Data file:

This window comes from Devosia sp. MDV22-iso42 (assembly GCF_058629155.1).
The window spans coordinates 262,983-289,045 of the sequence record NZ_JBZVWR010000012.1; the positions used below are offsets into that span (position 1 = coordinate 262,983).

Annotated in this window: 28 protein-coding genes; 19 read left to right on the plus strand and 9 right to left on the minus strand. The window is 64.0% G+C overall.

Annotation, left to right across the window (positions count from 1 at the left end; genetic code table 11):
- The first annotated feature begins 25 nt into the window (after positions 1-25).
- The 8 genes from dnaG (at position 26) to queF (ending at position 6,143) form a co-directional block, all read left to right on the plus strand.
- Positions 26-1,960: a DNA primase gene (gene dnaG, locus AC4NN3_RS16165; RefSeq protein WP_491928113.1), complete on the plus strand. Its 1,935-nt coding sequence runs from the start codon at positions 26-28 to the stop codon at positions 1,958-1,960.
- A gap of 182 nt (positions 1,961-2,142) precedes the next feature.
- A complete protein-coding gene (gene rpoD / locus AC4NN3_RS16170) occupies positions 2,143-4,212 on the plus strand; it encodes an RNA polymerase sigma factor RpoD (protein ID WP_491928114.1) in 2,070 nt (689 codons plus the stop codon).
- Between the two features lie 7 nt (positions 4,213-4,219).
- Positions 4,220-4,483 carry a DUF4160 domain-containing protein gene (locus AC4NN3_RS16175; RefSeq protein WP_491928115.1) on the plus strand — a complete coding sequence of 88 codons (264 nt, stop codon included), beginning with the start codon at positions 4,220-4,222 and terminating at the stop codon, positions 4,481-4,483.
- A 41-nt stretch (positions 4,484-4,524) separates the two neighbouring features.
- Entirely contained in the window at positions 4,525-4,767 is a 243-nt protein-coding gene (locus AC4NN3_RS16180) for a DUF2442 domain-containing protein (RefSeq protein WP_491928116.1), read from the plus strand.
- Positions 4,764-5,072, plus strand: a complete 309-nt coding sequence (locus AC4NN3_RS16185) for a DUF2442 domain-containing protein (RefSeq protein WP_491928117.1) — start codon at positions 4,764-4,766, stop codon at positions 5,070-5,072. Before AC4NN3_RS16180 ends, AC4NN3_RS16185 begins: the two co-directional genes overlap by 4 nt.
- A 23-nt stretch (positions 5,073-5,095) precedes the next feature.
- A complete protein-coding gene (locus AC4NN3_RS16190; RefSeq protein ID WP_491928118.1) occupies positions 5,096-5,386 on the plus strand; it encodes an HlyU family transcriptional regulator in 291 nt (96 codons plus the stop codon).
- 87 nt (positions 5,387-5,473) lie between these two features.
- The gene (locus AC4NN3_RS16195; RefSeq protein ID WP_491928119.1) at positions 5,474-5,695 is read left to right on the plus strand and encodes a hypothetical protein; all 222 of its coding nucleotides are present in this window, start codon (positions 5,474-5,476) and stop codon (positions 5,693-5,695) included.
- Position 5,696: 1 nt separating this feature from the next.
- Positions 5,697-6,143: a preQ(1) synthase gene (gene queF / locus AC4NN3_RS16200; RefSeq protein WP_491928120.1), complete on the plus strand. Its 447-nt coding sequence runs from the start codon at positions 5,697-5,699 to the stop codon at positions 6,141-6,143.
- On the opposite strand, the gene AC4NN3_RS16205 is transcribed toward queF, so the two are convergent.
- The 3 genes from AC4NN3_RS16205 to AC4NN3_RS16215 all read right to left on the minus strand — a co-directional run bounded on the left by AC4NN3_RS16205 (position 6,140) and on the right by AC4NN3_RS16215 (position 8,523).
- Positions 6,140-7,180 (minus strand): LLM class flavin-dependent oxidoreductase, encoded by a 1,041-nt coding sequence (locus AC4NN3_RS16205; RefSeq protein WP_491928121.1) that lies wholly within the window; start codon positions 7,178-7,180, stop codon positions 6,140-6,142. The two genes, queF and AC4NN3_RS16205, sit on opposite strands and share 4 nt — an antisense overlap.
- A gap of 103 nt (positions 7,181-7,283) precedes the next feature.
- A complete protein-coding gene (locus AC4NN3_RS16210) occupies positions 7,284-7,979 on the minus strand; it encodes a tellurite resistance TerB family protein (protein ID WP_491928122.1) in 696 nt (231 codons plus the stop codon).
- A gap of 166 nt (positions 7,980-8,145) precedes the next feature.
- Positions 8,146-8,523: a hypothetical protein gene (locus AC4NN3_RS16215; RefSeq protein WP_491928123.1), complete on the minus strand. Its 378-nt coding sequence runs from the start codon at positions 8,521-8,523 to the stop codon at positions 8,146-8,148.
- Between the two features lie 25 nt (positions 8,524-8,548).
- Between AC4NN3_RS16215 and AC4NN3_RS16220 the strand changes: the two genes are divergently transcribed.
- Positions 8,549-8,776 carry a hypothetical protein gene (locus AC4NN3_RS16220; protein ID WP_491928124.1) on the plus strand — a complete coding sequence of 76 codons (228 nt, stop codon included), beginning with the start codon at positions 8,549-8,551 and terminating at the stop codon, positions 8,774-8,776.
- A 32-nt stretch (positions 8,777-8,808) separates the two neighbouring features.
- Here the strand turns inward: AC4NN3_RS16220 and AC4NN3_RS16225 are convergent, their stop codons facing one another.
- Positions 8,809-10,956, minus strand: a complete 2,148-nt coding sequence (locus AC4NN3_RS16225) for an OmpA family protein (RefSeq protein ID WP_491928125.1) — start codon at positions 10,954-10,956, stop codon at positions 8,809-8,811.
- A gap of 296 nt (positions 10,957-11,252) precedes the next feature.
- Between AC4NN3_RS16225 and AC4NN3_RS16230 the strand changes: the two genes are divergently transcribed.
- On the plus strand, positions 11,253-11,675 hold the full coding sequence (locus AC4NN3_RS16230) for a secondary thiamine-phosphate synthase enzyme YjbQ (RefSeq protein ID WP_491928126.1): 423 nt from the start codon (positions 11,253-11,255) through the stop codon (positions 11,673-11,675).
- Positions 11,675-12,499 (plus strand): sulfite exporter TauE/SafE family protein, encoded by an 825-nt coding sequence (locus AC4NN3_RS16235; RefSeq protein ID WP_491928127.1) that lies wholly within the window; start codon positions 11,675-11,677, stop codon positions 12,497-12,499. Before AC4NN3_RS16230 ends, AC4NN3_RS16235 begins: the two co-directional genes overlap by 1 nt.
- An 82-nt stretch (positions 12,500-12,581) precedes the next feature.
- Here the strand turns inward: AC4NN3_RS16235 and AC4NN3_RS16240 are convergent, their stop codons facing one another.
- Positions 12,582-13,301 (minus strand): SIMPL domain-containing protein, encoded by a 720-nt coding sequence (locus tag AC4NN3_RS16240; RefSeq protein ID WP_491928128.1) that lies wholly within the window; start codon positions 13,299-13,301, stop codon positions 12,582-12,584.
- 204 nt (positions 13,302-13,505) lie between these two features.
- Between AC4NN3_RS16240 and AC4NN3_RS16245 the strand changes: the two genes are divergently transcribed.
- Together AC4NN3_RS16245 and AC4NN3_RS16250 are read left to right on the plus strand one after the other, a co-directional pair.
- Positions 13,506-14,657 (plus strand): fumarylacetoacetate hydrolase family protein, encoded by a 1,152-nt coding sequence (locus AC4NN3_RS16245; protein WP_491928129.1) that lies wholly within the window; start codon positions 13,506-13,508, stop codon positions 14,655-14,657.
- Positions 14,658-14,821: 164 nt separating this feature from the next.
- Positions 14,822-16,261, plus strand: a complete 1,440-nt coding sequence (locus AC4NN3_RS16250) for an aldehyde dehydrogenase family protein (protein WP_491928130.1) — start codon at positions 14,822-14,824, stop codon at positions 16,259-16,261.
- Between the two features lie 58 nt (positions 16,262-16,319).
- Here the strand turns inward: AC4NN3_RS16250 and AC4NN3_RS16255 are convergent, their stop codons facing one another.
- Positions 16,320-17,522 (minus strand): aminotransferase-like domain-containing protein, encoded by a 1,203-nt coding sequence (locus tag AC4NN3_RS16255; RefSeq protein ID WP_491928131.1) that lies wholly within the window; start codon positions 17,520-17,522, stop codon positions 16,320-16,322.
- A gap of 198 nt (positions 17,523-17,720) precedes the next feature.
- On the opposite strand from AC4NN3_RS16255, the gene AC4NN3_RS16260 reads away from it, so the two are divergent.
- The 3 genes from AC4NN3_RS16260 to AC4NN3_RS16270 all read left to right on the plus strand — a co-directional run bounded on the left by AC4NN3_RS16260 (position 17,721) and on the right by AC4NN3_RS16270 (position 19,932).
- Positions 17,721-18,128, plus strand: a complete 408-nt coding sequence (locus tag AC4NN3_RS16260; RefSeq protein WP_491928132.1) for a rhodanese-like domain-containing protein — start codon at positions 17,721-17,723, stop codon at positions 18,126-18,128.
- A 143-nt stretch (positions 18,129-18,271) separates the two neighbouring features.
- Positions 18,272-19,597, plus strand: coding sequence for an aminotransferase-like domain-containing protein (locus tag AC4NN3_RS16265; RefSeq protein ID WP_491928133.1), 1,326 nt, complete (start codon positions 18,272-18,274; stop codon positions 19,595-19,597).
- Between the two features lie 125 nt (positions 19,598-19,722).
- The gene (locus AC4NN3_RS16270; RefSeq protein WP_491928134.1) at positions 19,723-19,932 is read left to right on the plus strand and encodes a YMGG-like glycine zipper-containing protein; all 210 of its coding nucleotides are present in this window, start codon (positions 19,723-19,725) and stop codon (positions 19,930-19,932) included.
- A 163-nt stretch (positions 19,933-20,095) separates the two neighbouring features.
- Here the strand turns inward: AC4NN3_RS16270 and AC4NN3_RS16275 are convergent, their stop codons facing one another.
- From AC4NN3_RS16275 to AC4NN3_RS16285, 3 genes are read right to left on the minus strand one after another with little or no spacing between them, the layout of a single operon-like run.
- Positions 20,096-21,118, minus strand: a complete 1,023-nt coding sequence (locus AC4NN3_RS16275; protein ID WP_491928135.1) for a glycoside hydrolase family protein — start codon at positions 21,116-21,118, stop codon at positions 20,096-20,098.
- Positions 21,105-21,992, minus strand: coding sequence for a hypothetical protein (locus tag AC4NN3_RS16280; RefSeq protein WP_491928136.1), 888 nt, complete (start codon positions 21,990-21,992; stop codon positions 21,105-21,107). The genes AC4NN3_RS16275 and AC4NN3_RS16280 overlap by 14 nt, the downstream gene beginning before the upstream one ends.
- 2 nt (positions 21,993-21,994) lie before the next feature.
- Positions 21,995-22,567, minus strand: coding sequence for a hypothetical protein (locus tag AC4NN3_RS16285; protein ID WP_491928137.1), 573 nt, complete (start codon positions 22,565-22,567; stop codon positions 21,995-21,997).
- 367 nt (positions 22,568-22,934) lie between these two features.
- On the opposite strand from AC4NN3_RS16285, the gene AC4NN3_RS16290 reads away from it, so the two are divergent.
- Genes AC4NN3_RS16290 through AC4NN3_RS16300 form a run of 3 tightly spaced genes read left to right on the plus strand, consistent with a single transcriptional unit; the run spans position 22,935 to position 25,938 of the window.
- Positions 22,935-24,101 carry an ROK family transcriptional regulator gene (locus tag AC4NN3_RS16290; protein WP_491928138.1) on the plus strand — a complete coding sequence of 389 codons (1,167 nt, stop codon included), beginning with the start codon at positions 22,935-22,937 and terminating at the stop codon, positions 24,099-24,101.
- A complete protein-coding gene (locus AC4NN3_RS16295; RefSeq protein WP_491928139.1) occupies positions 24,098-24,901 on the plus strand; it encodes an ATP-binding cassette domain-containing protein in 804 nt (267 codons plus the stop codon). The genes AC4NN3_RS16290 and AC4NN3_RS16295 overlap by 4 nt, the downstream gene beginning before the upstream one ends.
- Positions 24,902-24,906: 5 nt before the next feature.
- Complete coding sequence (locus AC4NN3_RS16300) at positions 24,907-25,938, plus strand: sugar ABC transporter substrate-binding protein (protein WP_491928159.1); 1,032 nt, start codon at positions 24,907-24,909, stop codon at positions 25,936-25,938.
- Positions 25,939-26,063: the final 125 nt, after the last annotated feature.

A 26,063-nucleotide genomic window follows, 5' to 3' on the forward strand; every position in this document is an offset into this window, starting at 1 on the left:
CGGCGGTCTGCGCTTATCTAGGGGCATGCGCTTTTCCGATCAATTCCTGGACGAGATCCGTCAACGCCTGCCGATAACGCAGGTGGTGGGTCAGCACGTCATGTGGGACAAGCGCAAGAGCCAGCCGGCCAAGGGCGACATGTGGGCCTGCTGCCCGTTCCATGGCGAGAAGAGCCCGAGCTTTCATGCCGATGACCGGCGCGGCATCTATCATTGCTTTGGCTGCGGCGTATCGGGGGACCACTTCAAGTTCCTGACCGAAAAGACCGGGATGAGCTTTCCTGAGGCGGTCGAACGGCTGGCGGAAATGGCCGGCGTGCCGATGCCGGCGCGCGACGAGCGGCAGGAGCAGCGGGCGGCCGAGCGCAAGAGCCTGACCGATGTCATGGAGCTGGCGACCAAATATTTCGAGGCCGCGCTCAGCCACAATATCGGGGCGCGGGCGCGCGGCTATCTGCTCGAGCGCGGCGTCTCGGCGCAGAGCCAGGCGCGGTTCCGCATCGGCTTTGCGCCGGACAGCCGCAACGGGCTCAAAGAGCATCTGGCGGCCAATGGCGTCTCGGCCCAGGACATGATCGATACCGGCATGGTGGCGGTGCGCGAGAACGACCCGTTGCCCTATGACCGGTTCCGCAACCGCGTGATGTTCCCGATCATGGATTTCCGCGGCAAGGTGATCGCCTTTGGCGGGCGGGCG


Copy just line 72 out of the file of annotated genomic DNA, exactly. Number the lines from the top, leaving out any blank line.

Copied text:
- Positions 25,939-26,063: the final 125 nt, after the last annotated feature.